Leo Durocher, Nellie Fox, Eddie Mathews, Joe Morgan, Robin Roberts, Nolan Ryan and Don Sutton; these are names of the current Hall of Famers to pass through Houston on their way to Cooperstown. All of them chose – largely because of a longer history with another club – not to be enshrined with the Astros' moniker. This year’s ballot is filled with HoF hopefuls who, at one time in their career, represented the good guys. Oddly enough, each former Astro on this year’s HoF ballot, with the exception of Woody Williams (who will not be mentioned again in the post), can drop a milestone of their career on the 1991 season.
Here is the list of players in question: Jeff Bagwell, Craig Biggio, Steve Finley, Kenny Lofton, Curt Schilling and Roger Clemens.
It all starts with former Astros 1st Baseman, Glenn Davis. Trading Davis opened the door for Bagwell to see regular playing time. He would respond by earning Rookie of the Year Honors and hold down 1st base for the next 14 seasons. In return for Davis, Houston received Steve Finely, Curt Schilling and Pete Harnisch from Baltimore. Schilling would go on to pitch 79 2/3 innings in relief before being shipped to the Phillies at season’s end. Finley, however, would finish the ’91 campaign with a team high WAR of 4.8. Jeff Bagwell and Craig Biggio trailed behind in 3rd (4.1) and 4th (3.6) respectively.
Kenny Lofton, the player on this list with the shortest amount of service time with Houston, made his Major League debut on September 14th in Cincinnati. The game was a success for all the HoF candidates discussed thus far. Lofton lead off the game going 3-4 with a double and 3 runs scored. He was followed in the lineup by Finley, Biggio and Bagwell. Schilling came in to pitch the last of last of it, recording a 4-out save. Astros win 7-3. With Finley firmly entrenched in center, Lofton was dealt in December to Cleveland for Eddie Taubensee and Willie Blair. It is interesting to note that a player acquired in one of Houston’s best trades (Bagwell) and shipped out in one of its worst trades (Lofton) made their debuts in ’91.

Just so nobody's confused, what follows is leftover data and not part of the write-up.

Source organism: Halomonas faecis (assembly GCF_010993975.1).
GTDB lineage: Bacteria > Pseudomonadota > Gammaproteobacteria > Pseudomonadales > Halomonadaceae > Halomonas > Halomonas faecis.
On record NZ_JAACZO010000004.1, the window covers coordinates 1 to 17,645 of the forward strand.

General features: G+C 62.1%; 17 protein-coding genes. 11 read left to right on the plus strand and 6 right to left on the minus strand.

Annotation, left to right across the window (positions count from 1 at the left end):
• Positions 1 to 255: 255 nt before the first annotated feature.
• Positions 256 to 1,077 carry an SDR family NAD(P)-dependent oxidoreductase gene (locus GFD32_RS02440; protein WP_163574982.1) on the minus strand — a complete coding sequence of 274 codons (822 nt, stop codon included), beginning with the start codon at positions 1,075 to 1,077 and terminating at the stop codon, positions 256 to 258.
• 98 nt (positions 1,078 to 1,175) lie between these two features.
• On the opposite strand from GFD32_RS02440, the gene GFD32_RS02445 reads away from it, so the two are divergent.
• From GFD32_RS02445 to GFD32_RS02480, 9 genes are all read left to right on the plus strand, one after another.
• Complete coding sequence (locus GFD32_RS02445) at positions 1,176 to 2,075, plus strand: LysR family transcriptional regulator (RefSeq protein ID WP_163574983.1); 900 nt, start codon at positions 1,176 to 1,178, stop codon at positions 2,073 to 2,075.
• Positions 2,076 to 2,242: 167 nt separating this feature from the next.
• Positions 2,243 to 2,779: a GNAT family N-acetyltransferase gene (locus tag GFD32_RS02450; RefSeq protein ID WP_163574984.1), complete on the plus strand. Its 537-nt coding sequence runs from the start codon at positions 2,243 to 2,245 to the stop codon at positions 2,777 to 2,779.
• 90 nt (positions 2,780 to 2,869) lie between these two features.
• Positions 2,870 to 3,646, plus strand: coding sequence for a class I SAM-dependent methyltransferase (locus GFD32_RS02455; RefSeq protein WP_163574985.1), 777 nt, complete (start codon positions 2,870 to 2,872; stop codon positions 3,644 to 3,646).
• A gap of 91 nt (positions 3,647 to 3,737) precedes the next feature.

As a side note, I cannot think of Kenny Lofton without Michael Bourn popping into my head. When Bourn arrived in Houston, I always thought in the back of my mind that having Bourn in center was like looking into the past to see what might have been if Lofton had stayed. For all intents and purposes, Lofton was what Bourn is plus 10 homeruns a season. The way the off season is going, it seems as if Bourn is destined to bounce around like Lofton did. Only time will tell.
In 1991, Clemens wasn’t on the team, but still managed to take home the Cy Young award for the 3rd time in his career. Astros fans would have to wait 12 seasons to see him accomplish the feat in burnt orange pinstripes (and frosted tips).
I would say that I have saved the best for last with Biggio, but I think that saying I sandwiched the two best between everyone else is more accurate. So what did Biggio do in 1991? On September 30th, Biggio played his first full Major League game at 2nd base. Biggio would go 0-4 as back-up catcher Scott Servias drove in two with a single. Astros defeat the Giants 2-0. Biggio would be the full-time 2nd baseman for Houston from 1992 to the arrival of Jeff Kent in 2003. Eddie Taubensee (acquired in the Lofton trade) would fill-in at catcher for the 1992 season, making 104 starts.
I would also be remised not to point that Darryl Kyle made his Major League debut on Opening Day of the 1991 season recording no earned runs on 2 hits and 1 strikeout in 1 inning. Had his career not been cut short, I have no doubt he would be concidered on this ballot as well.
As you can see, the 1991 season was a tangled web of career moments for former Astros on this year’s HoF ballot. So now that the best of the Killer “B”s are on the ballot, we can all get ready to break open the Champaign and party as Biggio and Bagwell get the call to Cooperstown and every son born within a fifty mile radius of Houston after the January 9th, 2013 is named either “Jeff Craig” or “Craig Jeff” from this point forward. Why not? More often than not, baseball tends to operate in parameters outside of the real world. Back in reality though, it is likely that fans will have to continue to wait before they see a member of the Astros join baseball’s elite. I wish all on this year’s ballot the best of luck.